While defending a state law against letting bars advertise discounted drink specials, the Virginia Virginia Alcoholic Beverage Control Authority (ABC) made an argument that was equal parts tragic and absurd.
In the opening lines of a legal brief backing Virginia's ban on advertising happy hours, the ABC's lawyers told the story of Chamica Adams, a 23-year-old Maryland resident, who drunkenly struck two pedestrians with her car in 2011 after leaving an all-you-can-drink happy hour in Washington, D.C. One of the pedestrians was severely injured, and the other one died. "Tragic traffic accidents resulting from happy-hour drinking are not isolated events," the attorneys argued. "Such tragedies and threats to public safety are what the Virginia laws and regulations at issue in this case are intended to prevent."
As tragic as Adams' situation was—she was sentenced to 3.5 years in prison for the accident—the story had almost nothing to do with the facts of the lawsuit, which challenged the constitutionality of a weird Virginia law that allows bars and restaurants to host happy hours as long as they don't talk about them.
Geoff Tracy, the owner of three restaurants in the D.C. metro area (one of them in Virginia) and the plaintiff in the federal lawsuit, was arguing that Virginia's happy hour advertising restrictions prevent business owners from communicating truthful information about their offerings, making it more difficult to attract customers. Tracy also couldn't legally use the same advertisements for all three of his locations. Even posting those ads on social media or his restaurant's website could run afoul of the law.
The ABC's response—rolling out the "people will die!" argument in federal court—made little sense on several levels. There's no reason to believe that Adams' intoxication, or her decision to drive drunk, was influenced by advertisements for drink specials. All-you-can-drink happy hours like the one she attended are illegal in Virginia, and they were not part of the lawsuit. And Tracy wasn't trying to overturn rules against overserving customers or drunk driving; he just wanted to be able to tell potential customers that they could have $2 off a Bud Light in the evenings.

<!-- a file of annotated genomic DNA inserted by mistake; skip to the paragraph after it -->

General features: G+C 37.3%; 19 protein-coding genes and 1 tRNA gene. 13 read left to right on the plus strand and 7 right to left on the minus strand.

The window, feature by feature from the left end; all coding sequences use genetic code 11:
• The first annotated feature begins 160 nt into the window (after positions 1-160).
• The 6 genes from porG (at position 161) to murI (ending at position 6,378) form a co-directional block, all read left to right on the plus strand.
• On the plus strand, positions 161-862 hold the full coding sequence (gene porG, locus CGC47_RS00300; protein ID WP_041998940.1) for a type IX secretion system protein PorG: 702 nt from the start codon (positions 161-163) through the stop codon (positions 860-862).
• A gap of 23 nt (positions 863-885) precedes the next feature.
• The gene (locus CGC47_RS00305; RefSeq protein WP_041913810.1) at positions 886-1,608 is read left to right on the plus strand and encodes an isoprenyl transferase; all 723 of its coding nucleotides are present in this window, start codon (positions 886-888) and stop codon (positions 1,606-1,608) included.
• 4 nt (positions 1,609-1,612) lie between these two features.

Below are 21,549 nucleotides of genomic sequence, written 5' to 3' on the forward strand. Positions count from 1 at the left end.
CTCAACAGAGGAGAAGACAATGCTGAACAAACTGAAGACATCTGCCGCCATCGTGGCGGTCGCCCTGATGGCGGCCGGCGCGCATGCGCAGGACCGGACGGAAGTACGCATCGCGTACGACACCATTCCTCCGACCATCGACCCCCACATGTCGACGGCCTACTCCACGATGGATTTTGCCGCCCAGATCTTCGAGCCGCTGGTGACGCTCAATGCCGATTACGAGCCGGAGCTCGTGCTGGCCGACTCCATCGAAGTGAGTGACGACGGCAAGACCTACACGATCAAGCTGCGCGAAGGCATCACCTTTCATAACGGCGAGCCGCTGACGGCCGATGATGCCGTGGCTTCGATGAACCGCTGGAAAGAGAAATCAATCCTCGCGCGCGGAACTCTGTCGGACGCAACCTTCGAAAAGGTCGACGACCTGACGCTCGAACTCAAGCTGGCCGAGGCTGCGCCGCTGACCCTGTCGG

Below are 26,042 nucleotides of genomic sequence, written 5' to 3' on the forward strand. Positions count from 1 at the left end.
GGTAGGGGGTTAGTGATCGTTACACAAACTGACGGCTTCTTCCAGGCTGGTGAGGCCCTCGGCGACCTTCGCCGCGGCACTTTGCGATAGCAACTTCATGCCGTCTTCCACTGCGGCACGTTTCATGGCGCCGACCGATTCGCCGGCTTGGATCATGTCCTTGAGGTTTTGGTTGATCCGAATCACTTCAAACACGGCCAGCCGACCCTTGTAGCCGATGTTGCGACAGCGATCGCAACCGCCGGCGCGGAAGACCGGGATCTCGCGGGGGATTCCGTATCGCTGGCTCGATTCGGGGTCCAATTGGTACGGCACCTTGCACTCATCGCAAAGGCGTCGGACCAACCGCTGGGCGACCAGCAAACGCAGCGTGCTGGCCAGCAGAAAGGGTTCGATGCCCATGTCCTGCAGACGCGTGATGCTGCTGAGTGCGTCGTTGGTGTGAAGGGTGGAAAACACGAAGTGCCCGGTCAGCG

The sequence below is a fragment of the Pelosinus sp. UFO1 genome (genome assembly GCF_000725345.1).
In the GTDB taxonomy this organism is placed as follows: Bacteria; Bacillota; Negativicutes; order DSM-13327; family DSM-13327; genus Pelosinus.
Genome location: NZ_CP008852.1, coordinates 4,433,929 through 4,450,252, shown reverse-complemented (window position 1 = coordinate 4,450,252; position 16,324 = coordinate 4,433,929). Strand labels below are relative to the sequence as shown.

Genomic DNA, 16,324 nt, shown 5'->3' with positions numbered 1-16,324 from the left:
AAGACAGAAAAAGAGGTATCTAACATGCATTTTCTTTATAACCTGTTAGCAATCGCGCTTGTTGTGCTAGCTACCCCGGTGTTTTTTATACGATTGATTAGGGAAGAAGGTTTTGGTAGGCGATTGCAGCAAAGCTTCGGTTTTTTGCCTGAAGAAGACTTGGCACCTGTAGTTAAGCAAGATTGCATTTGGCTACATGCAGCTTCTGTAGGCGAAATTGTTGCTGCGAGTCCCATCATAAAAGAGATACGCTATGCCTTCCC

Thankfully, Virginia state lawmakers seem a little more reasonable. Last week, the state House and state Senate both passed bills that would do away with the state's ban on happy hour advertising. The two bills still need to be reconciled with each other and then signed by Gov. Ralph Northam, but both cleared with wide bipartisan support last week and should sail through the rest of the legislative process—in part because the ABC testified in favor of the changes.
Virgina's sudden about-face on the happy hour issue is a clear victory for Tracy, but the way it went down has Anastasia Boden, an attorney with the Pacific Legal Foundation who represented Tracy in his suit against the state, scratching her head. The Virginia ABC sought to delay the lawsuit several times, and it requested more than 60,000 pages of financial information from Tracy and his restaruants—only to ask the legislature to repeal the laws before a judge could rule. That allowed the ABC to avoid a sweeping ruling that may have limited its ability to engage in similar "paternalistic censorship" in the future, says Boden.
"In the first paragraph of their brief, they are arguing to the judge that the restrictions are intended to prevent tragic and fatal accidents," she tells Reason. "Yet they were simultaneously working to get the law repealed in the legislature to moot our lawsuit. Is the law necessary to prevent deaths and be compliant with the First Amendment, or not?"
Either way, the impending demise of the law is an undeniable victory for liberty in Virginia.
Even by the typical standards of weird state-level alcohol laws, Virginia's ad ban stands out. For example, advertising "half-price drinks," is completely legal. Calling the same discount a "two-for-one special" is a violation of state law and can get an establishment's license suspended for seven days. The same punishment applies if a bar is caught advertising deals under terms like "Thirsty Thursday" or "Sunday Funday." And even though bars can announce a "happy hour" on social media or on sidewalk placards, they are still prohibited from specifying what the discounts are—so consumers are still mostly in the dark until they walk inside.
The rules used to be even more restrictive. Until January 2014, bars and restaurants were only allowed to advertise the existence of happy hours or drink specials inside the establishment itself.
Meanwhile, residents of Virginia are left with the knowledge that the state's booze regulators stand ready to defend every regulation as a matter of life and death—even when that's obviously not true.
"Everyone knew that the restrictions were unnecessary," says Tracy. "The Virginia ABC even testified in support of this legislation! So ultimately, they were speaking out of both sides of their mouth and wasting a lot of taxpayer money."